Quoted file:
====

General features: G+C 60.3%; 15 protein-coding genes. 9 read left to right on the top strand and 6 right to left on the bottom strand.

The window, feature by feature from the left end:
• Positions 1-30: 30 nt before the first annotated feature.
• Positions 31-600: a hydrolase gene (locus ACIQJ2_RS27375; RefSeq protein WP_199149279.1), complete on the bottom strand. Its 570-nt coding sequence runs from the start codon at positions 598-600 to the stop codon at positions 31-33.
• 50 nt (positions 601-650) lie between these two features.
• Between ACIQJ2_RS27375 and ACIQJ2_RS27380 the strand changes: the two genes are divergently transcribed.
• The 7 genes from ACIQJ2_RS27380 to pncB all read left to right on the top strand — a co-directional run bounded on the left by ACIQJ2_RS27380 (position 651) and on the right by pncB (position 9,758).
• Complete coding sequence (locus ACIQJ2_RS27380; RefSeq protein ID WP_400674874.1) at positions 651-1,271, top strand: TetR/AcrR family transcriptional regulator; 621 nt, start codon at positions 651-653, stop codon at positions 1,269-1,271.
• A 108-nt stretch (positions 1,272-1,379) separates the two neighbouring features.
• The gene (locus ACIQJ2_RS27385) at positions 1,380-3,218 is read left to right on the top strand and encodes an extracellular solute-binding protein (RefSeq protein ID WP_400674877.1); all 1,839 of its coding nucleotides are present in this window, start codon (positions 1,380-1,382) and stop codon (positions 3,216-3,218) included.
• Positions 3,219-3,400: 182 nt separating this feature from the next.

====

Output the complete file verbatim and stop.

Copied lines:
General features: G+C 60.3%; 15 protein-coding genes. 9 read left to right on the top strand and 6 right to left on the bottom strand.

The window, feature by feature from the left end:
• Positions 1-30: 30 nt before the first annotated feature.
• Positions 31-600: a hydrolase gene (locus ACIQJ2_RS27375; RefSeq protein WP_199149279.1), complete on the bottom strand. Its 570-nt coding sequence runs from the start codon at positions 598-600 to the stop codon at positions 31-33.
• 50 nt (positions 601-650) lie between these two features.
• Between ACIQJ2_RS27375 and ACIQJ2_RS27380 the strand changes: the two genes are divergently transcribed.
• The 7 genes from ACIQJ2_RS27380 to pncB all read left to right on the top strand — a co-directional run bounded on the left by ACIQJ2_RS27380 (position 651) and on the right by pncB (position 9,758).
• Complete coding sequence (locus ACIQJ2_RS27380; RefSeq protein ID WP_400674874.1) at positions 651-1,271, top strand: TetR/AcrR family transcriptional regulator; 621 nt, start codon at positions 651-653, stop codon at positions 1,269-1,271.
• A 108-nt stretch (positions 1,272-1,379) separates the two neighbouring features.
• The gene (locus ACIQJ2_RS27385) at positions 1,380-3,218 is read left to right on the top strand and encodes an extracellular solute-binding protein (RefSeq protein ID WP_400674877.1); all 1,839 of its coding nucleotides are present in this window, start codon (positions 1,380-1,382) and stop codon (positions 3,216-3,218) included.
• Positions 3,219-3,400: 182 nt separating this feature from the next.